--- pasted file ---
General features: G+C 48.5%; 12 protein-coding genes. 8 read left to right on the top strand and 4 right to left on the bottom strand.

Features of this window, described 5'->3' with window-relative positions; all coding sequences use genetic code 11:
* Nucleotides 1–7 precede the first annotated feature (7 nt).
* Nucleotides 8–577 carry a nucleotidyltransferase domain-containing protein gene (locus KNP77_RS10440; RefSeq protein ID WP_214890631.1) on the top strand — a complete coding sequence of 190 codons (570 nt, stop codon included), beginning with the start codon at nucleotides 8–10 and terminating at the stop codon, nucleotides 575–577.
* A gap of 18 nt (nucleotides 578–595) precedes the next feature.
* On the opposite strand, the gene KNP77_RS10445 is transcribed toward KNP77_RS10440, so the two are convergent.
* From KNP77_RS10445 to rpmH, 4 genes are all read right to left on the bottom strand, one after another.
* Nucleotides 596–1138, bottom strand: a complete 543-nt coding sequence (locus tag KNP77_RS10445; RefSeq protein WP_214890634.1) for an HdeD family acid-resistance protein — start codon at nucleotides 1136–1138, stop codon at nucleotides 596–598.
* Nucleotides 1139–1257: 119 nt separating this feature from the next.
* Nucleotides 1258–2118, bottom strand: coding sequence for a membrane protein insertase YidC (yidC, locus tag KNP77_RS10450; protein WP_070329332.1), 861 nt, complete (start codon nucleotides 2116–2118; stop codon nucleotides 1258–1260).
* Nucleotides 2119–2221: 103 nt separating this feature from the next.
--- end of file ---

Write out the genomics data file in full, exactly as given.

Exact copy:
General features: G+C 48.5%; 12 protein-coding genes. 8 read left to right on the top strand and 4 right to left on the bottom strand.

Features of this window, described 5'->3' with window-relative positions; all coding sequences use genetic code 11:
* Nucleotides 1–7 precede the first annotated feature (7 nt).
* Nucleotides 8–577 carry a nucleotidyltransferase domain-containing protein gene (locus KNP77_RS10440; RefSeq protein ID WP_214890631.1) on the top strand — a complete coding sequence of 190 codons (570 nt, stop codon included), beginning with the start codon at nucleotides 8–10 and terminating at the stop codon, nucleotides 575–577.
* A gap of 18 nt (nucleotides 578–595) precedes the next feature.
* On the opposite strand, the gene KNP77_RS10445 is transcribed toward KNP77_RS10440, so the two are convergent.
* From KNP77_RS10445 to rpmH, 4 genes are all read right to left on the bottom strand, one after another.
* Nucleotides 596–1138, bottom strand: a complete 543-nt coding sequence (locus tag KNP77_RS10445; RefSeq protein WP_214890634.1) for an HdeD family acid-resistance protein — start codon at nucleotides 1136–1138, stop codon at nucleotides 596–598.
* Nucleotides 1139–1257: 119 nt separating this feature from the next.
* Nucleotides 1258–2118, bottom strand: coding sequence for a membrane protein insertase YidC (yidC, locus tag KNP77_RS10450; protein WP_070329332.1), 861 nt, complete (start codon nucleotides 2116–2118; stop codon nucleotides 1258–1260).
* Nucleotides 2119–2221: 103 nt separating this feature from the next.